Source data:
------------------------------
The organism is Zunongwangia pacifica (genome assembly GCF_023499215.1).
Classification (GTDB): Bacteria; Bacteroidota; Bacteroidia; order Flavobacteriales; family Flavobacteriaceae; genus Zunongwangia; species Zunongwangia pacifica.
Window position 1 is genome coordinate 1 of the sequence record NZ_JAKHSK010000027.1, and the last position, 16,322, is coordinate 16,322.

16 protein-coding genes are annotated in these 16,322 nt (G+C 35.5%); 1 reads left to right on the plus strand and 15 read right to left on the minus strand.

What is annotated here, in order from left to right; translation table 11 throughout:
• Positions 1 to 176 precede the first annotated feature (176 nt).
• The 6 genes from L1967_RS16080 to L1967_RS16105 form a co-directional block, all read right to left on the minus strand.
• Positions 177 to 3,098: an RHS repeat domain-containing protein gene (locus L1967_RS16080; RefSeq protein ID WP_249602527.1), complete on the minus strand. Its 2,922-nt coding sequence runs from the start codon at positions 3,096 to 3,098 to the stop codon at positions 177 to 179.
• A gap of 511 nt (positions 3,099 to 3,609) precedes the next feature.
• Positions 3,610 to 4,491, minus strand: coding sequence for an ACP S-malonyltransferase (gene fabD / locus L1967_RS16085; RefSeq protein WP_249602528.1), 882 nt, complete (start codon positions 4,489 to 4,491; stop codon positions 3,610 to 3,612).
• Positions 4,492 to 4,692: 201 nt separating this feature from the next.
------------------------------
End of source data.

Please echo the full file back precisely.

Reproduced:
The organism is Zunongwangia pacifica (genome assembly GCF_023499215.1).
Classification (GTDB): Bacteria; Bacteroidota; Bacteroidia; order Flavobacteriales; family Flavobacteriaceae; genus Zunongwangia; species Zunongwangia pacifica.
Window position 1 is genome coordinate 1 of the sequence record NZ_JAKHSK010000027.1, and the last position, 16,322, is coordinate 16,322.

16 protein-coding genes are annotated in these 16,322 nt (G+C 35.5%); 1 reads left to right on the plus strand and 15 read right to left on the minus strand.

What is annotated here, in order from left to right; translation table 11 throughout:
• Positions 1 to 176 precede the first annotated feature (176 nt).
• The 6 genes from L1967_RS16080 to L1967_RS16105 form a co-directional block, all read right to left on the minus strand.
• Positions 177 to 3,098: an RHS repeat domain-containing protein gene (locus L1967_RS16080; RefSeq protein ID WP_249602527.1), complete on the minus strand. Its 2,922-nt coding sequence runs from the start codon at positions 3,096 to 3,098 to the stop codon at positions 177 to 179.
• A gap of 511 nt (positions 3,099 to 3,609) precedes the next feature.
• Positions 3,610 to 4,491, minus strand: coding sequence for an ACP S-malonyltransferase (gene fabD / locus L1967_RS16085; RefSeq protein WP_249602528.1), 882 nt, complete (start codon positions 4,489 to 4,491; stop codon positions 3,610 to 3,612).
• Positions 4,492 to 4,692: 201 nt separating this feature from the next.